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Record ID
Date of creation
2012-05-04 15:50 UTC (dina.abdelhakim@cbd.int)
Date of last update
2012-05-08 18:03 UTC (dina.abdelhakim@cbd.int)
Date of publication
2012-05-08 18:03 UTC (dina.abdelhakim@cbd.int)

General Information
The impact of transgenic plants on natural enemies: a critical review of laboratory studies
G.L. Lövei and S. Arpaia
Author’s contact information
Gabor Lovei

Department of Integrated Pest Management
Danish Institute of Agricultural Sciences
Flakkebjerg Research Centre
DK-4200 Slagelse, Denmark

Tel.: +45 58113436; Fax: +45 58113301

E-mail: gabor.lovei@agrsci.dk

Organization(s) involved in the publication of this resource
Danish Institute of Agricultural Sciences (DIAS)
Blichers Allé
Postbox 50
Denmark, DK-8830
Phone:+45 89 99 3500
Fax:+45 89 99 3501
Url:Danish Institute of Agricultural Sciences (DIAS) - Danish,Danish Institute of Agricultural Sciences (DIAS) - English
  • English
Publication date
Summary, abstract or table of contents

We reviewed laboratory tests which studied the impact of genetically modified plants on arthropod natural enemies. A total of 18 species of predators and 14 species of parasitoids have been tested, most in only a few experiments. Certain groups (braconid wasps) or species (the green lacewing, Chrysoperla carnea) have attracted much effort, while representatives of others, including whole orders (e.g., Diptera), have never had a species tested. We conclude that laboratory tests are not the 'worst case' scenarios intended by the experimental designs, and are not often ecologically realistic: they typically provided ad libitum feeding, no prey choice, single prey type, no combination of stress factors and usually uniform temperatures. None of these are representative of field conditions, yet most could be easily mimicked in more complex laboratory tests. In most cases (94.6%), the studies were unable to indicate the level of power required to detect any impact. Small sample size and large variability are factors that mask all but very large differences in potential effects. For predators, 126 parameters were quantified, most commonly including survival/mortality (37 cases), development time (22), and body mass/size (20). For parasitoids, 128 parameters were quantified, the majority involving lectins or proteinase inhibitors. Most frequent measurements were: fecundity (23 experiments), adult longevity, extent of parasitism (17 each), body size, mortality, and larval development time. An aggregative scoring (summarising all quantified parameters) indicated that the laboratory tests quantified a remarkable number of cases (30% for predators, 39.8% for parasitoids), where the impacts of the genetically modified plant were significantly negative. These involve various parameters, organisms, test methods, and significance levels, but collectively they indicate that the use of genetically modified crops may result in negative effects on the natural enemies of crop pests.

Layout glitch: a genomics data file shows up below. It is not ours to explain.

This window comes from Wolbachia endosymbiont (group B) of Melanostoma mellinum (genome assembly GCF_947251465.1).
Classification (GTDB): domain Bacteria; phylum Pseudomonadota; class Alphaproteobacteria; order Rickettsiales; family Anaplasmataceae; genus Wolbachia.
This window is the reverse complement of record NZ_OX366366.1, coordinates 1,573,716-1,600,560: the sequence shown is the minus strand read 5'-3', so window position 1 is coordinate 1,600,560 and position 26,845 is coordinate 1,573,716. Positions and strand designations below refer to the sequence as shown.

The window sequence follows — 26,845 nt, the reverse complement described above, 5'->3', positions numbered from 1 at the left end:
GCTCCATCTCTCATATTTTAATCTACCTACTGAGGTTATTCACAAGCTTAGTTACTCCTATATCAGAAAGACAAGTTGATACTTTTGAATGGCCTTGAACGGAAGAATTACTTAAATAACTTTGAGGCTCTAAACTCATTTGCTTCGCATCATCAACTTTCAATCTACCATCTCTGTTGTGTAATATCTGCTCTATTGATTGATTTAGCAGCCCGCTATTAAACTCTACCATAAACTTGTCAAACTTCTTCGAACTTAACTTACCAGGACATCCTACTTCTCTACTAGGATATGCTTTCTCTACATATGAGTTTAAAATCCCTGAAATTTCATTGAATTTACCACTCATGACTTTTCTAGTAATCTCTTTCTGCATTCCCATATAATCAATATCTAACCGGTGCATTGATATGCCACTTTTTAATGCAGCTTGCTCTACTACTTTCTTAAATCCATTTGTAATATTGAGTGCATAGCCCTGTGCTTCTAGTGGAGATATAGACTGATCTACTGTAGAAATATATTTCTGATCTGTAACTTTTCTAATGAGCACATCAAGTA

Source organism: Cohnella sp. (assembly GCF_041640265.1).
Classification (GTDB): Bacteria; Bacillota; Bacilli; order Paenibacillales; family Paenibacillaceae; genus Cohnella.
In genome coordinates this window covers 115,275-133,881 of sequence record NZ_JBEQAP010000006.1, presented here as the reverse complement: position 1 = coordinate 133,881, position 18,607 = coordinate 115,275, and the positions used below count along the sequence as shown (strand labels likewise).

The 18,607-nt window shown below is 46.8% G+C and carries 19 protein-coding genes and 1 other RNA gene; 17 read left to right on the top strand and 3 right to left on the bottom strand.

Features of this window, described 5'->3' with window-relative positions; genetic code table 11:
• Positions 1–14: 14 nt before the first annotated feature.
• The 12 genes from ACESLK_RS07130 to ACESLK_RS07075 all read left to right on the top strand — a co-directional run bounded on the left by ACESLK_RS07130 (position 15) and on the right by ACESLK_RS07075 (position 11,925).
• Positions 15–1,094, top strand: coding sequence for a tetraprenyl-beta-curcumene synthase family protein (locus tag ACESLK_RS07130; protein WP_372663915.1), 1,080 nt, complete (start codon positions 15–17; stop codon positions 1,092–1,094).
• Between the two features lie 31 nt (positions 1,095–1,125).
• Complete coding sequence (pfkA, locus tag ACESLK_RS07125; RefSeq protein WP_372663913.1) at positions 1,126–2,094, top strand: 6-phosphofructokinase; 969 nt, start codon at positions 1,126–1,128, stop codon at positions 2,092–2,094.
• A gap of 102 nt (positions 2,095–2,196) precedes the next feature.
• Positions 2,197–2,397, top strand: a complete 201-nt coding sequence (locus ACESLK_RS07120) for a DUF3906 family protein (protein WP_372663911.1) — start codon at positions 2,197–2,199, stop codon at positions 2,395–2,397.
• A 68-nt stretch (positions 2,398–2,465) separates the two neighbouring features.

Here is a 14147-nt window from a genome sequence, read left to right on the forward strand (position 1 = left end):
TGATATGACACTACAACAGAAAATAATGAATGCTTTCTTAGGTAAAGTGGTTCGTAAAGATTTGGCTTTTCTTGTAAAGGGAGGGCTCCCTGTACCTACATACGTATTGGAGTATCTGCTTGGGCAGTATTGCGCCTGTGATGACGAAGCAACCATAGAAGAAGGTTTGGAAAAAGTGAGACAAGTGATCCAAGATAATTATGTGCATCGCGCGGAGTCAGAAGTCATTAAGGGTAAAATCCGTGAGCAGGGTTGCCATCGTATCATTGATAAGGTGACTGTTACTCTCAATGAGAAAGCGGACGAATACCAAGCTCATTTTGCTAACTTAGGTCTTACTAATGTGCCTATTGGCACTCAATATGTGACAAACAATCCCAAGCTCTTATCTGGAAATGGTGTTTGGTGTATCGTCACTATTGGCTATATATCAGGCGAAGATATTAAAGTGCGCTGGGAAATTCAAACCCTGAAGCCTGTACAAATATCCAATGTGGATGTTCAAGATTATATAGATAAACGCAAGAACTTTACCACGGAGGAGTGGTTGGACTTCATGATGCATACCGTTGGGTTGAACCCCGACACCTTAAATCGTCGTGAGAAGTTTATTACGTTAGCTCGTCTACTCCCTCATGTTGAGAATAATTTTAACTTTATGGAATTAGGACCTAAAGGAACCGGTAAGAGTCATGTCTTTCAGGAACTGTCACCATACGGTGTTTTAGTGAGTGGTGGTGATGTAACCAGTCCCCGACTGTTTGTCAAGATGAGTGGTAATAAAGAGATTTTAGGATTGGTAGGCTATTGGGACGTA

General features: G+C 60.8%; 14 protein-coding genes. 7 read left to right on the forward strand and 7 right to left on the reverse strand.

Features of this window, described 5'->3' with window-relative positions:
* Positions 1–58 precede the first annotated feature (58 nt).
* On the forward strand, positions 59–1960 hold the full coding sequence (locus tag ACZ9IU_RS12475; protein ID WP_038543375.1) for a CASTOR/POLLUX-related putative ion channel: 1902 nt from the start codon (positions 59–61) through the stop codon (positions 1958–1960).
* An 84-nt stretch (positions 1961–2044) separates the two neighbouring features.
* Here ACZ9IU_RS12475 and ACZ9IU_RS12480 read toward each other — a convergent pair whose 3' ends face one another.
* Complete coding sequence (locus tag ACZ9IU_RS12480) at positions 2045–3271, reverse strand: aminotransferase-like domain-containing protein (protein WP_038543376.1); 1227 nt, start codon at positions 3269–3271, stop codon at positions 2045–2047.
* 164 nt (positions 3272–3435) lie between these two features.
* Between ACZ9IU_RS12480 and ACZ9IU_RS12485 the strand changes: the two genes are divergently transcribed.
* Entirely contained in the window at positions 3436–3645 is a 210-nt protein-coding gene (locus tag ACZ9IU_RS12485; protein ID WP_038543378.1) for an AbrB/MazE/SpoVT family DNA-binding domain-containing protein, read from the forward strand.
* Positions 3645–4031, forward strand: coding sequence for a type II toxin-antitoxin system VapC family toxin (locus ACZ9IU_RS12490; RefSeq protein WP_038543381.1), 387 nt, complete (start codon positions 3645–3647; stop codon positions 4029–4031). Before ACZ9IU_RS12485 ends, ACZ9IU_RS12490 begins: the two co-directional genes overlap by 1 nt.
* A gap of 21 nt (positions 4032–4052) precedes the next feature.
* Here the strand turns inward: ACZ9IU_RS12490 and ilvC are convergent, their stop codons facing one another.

Thematic areas
Background material to the “Guidance on risk assessment of living modified organisms”
Is this document is recommend as background material for the “Guidance on Risk Assessment of Living Modified Organisms”
Section(s) of the “Guidance on Risk Assessment of Living Modified Organisms” this background material is relevant
Additional Information
Type of resource
  • Article (journal / magazine / newspaper)
  • Report / Review / Fact sheet / Notes
DOI: 10.1111/j.0013-8703.2005.00235.x
Publisher and its location
The Netherlands Entomological Society, University of Amsterdam
© 2005 The Netherlands Entomological Society
14 page PDF
Entomologia Experimentalis et Applicata
Keywords and any other relevant information
Keywords: transgenic plants;natural enemies;predators;parasitoids;laboratory tests;life history;stress factors;genetic modification

Citation: Entomologia Experimentalis et Applicata 114: 1-14, 2005